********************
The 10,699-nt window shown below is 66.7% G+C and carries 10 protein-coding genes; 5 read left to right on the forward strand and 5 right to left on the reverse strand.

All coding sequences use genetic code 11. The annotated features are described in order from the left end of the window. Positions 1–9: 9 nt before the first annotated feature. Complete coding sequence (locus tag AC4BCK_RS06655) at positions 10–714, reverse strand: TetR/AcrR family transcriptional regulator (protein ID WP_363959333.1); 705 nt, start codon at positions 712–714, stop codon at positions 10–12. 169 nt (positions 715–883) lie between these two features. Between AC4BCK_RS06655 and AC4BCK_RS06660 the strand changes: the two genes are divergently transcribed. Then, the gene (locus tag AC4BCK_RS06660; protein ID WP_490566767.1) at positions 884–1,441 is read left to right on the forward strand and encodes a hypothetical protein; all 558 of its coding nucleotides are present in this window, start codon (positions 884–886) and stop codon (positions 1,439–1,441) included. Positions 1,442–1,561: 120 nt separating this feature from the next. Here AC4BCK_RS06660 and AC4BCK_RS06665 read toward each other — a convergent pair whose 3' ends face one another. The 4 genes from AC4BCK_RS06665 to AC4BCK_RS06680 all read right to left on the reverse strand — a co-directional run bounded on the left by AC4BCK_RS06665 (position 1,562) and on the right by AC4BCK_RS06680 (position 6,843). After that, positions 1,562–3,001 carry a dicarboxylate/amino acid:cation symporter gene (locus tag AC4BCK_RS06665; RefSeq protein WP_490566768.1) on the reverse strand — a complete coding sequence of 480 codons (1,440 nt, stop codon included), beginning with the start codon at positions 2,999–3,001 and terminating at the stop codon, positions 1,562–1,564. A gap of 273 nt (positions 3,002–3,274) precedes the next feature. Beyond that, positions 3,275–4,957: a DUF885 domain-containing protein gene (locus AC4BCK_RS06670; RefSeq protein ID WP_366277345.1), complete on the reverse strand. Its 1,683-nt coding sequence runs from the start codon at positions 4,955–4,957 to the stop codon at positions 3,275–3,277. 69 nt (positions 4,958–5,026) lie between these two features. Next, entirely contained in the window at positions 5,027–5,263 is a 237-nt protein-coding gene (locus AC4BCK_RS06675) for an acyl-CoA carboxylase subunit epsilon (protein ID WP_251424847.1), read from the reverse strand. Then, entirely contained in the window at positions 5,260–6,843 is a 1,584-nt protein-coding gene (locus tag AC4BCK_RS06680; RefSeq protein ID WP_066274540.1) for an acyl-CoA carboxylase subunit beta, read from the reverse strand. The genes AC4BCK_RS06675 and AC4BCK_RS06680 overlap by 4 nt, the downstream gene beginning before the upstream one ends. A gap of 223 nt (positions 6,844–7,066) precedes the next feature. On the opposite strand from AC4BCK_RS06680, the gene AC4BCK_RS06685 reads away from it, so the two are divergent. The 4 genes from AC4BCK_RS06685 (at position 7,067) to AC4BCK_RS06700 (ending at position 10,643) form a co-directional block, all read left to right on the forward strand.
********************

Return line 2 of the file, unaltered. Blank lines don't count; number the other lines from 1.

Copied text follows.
All coding sequences use genetic code 11. The annotated features are described in order from the left end of the window. Positions 1–9: 9 nt before the first annotated feature. Complete coding sequence (locus tag AC4BCK_RS06655) at positions 10–714, reverse strand: TetR/AcrR family transcriptional regulator (protein ID WP_363959333.1); 705 nt, start codon at positions 712–714, stop codon at positions 10–12. 169 nt (positions 715–883) lie between these two features. Between AC4BCK_RS06655 and AC4BCK_RS06660 the strand changes: the two genes are divergently transcribed. Then, the gene (locus tag AC4BCK_RS06660; protein ID WP_490566767.1) at positions 884–1,441 is read left to right on the forward strand and encodes a hypothetical protein; all 558 of its coding nucleotides are present in this window, start codon (positions 884–886) and stop codon (positions 1,439–1,441) included. Positions 1,442–1,561: 120 nt separating this feature from the next. Here AC4BCK_RS06660 and AC4BCK_RS06665 read toward each other — a convergent pair whose 3' ends face one another. The 4 genes from AC4BCK_RS06665 to AC4BCK_RS06680 all read right to left on the reverse strand — a co-directional run bounded on the left by AC4BCK_RS06665 (position 1,562) and on the right by AC4BCK_RS06680 (position 6,843). After that, positions 1,562–3,001 carry a dicarboxylate/amino acid:cation symporter gene (locus tag AC4BCK_RS06665; RefSeq protein WP_490566768.1) on the reverse strand — a complete coding sequence of 480 codons (1,440 nt, stop codon included), beginning with the start codon at positions 2,999–3,001 and terminating at the stop codon, positions 1,562–1,564. A gap of 273 nt (positions 3,002–3,274) precedes the next feature. Beyond that, positions 3,275–4,957: a DUF885 domain-containing protein gene (locus AC4BCK_RS06670; RefSeq protein ID WP_366277345.1), complete on the reverse strand. Its 1,683-nt coding sequence runs from the start codon at positions 4,955–4,957 to the stop codon at positions 3,275–3,277. 69 nt (positions 4,958–5,026) lie between these two features. Next, entirely contained in the window at positions 5,027–5,263 is a 237-nt protein-coding gene (locus AC4BCK_RS06675) for an acyl-CoA carboxylase subunit epsilon (protein ID WP_251424847.1), read from the reverse strand. Then, entirely contained in the window at positions 5,260–6,843 is a 1,584-nt protein-coding gene (locus tag AC4BCK_RS06680; RefSeq protein ID WP_066274540.1) for an acyl-CoA carboxylase subunit beta, read from the reverse strand. The genes AC4BCK_RS06675 and AC4BCK_RS06680 overlap by 4 nt, the downstream gene beginning before the upstream one ends. A gap of 223 nt (positions 6,844–7,066) precedes the next feature. On the opposite strand from AC4BCK_RS06680, the gene AC4BCK_RS06685 reads away from it, so the two are divergent. The 4 genes from AC4BCK_RS06685 (at position 7,067) to AC4BCK_RS06700 (ending at position 10,643) form a co-directional block, all read left to right on the forward strand.